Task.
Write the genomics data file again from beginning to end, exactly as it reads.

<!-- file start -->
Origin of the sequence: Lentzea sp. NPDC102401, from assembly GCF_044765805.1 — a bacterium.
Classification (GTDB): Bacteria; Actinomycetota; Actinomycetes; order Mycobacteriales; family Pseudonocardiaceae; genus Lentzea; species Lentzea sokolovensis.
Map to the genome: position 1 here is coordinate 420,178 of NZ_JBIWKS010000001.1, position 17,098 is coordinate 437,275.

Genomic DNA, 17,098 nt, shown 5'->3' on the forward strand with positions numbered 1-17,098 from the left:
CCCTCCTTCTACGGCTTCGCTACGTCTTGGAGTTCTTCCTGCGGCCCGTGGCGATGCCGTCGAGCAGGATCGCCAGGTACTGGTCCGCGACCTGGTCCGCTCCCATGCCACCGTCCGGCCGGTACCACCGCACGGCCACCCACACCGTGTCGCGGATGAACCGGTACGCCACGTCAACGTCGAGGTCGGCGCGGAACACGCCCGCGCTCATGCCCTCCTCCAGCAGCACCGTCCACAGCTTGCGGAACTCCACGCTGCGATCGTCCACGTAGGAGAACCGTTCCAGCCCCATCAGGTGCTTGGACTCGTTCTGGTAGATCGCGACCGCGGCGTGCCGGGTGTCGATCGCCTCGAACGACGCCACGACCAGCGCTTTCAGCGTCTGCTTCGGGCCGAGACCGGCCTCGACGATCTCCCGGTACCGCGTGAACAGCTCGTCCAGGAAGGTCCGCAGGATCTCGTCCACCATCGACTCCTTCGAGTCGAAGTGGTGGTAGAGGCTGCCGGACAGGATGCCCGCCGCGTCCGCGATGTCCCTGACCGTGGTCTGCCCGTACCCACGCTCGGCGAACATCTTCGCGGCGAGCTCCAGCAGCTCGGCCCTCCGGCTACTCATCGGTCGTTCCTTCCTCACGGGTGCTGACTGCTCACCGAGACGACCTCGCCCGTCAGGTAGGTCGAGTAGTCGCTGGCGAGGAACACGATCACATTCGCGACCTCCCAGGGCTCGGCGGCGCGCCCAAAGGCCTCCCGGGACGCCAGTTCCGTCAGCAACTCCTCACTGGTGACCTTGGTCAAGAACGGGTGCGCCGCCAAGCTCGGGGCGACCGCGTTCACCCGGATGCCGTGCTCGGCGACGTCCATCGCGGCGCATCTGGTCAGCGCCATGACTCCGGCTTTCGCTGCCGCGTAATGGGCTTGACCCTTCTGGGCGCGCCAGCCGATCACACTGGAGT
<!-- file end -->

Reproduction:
Origin of the sequence: Lentzea sp. NPDC102401, from assembly GCF_044765805.1 — a bacterium.
Classification (GTDB): Bacteria; Actinomycetota; Actinomycetes; order Mycobacteriales; family Pseudonocardiaceae; genus Lentzea; species Lentzea sokolovensis.
Map to the genome: position 1 here is coordinate 420,178 of NZ_JBIWKS010000001.1, position 17,098 is coordinate 437,275.

Genomic DNA, 17,098 nt, shown 5'->3' on the forward strand with positions numbered 1-17,098 from the left:
CCCTCCTTCTACGGCTTCGCTACGTCTTGGAGTTCTTCCTGCGGCCCGTGGCGATGCCGTCGAGCAGGATCGCCAGGTACTGGTCCGCGACCTGGTCCGCTCCCATGCCACCGTCCGGCCGGTACCACCGCACGGCCACCCACACCGTGTCGCGGATGAACCGGTACGCCACGTCAACGTCGAGGTCGGCGCGGAACACGCCCGCGCTCATGCCCTCCTCCAGCAGCACCGTCCACAGCTTGCGGAACTCCACGCTGCGATCGTCCACGTAGGAGAACCGTTCCAGCCCCATCAGGTGCTTGGACTCGTTCTGGTAGATCGCGACCGCGGCGTGCCGGGTGTCGATCGCCTCGAACGACGCCACGACCAGCGCTTTCAGCGTCTGCTTCGGGCCGAGACCGGCCTCGACGATCTCCCGGTACCGCGTGAACAGCTCGTCCAGGAAGGTCCGCAGGATCTCGTCCACCATCGACTCCTTCGAGTCGAAGTGGTGGTAGAGGCTGCCGGACAGGATGCCCGCCGCGTCCGCGATGTCCCTGACCGTGGTCTGCCCGTACCCACGCTCGGCGAACATCTTCGCGGCGAGCTCCAGCAGCTCGGCCCTCCGGCTACTCATCGGTCGTTCCTTCCTCACGGGTGCTGACTGCTCACCGAGACGACCTCGCCCGTCAGGTAGGTCGAGTAGTCGCTGGCGAGGAACACGATCACATTCGCGACCTCCCAGGGCTCGGCGGCGCGCCCAAAGGCCTCCCGGGACGCCAGTTCCGTCAGCAACTCCTCACTGGTGACCTTGGTCAAGAACGGGTGCGCCGCCAAGCTCGGGGCGACCGCGTTCACCCGGATGCCGTGCTCGGCGACGTCCATCGCGGCGCATCTGGTCAGCGCCATGACTCCGGCTTTCGCTGCCGCGTAATGGGCTTGACCCTTCTGGGCGCGCCAGCCGATCACACTGGAGT